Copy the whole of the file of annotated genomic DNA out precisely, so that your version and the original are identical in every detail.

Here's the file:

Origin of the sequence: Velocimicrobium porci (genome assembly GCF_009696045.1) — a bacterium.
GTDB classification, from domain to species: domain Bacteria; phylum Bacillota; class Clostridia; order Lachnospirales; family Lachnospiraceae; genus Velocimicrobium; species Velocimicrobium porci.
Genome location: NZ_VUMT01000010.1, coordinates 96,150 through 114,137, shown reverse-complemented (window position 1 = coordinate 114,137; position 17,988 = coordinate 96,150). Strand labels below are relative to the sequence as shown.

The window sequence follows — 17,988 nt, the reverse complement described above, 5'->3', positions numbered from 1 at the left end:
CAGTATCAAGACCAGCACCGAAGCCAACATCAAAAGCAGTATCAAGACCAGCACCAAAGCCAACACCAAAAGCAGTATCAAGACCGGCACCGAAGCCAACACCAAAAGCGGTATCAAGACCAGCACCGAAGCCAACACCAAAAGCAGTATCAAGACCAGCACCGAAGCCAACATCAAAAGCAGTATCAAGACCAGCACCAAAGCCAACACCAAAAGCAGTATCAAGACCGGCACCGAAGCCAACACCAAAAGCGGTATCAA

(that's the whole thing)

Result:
Origin of the sequence: Velocimicrobium porci (genome assembly GCF_009696045.1) — a bacterium.
GTDB classification, from domain to species: domain Bacteria; phylum Bacillota; class Clostridia; order Lachnospirales; family Lachnospiraceae; genus Velocimicrobium; species Velocimicrobium porci.
Genome location: NZ_VUMT01000010.1, coordinates 96,150 through 114,137, shown reverse-complemented (window position 1 = coordinate 114,137; position 17,988 = coordinate 96,150). Strand labels below are relative to the sequence as shown.

The window sequence follows — 17,988 nt, the reverse complement described above, 5'->3', positions numbered from 1 at the left end:
CAGTATCAAGACCAGCACCGAAGCCAACATCAAAAGCAGTATCAAGACCAGCACCAAAGCCAACACCAAAAGCAGTATCAAGACCGGCACCGAAGCCAACACCAAAAGCGGTATCAAGACCAGCACCGAAGCCAACACCAAAAGCAGTATCAAGACCAGCACCGAAGCCAACATCAAAAGCAGTATCAAGACCAGCACCAAAGCCAACACCAAAAGCAGTATCAAGACCGGCACCGAAGCCAACACCAAAAGCGGTATCAA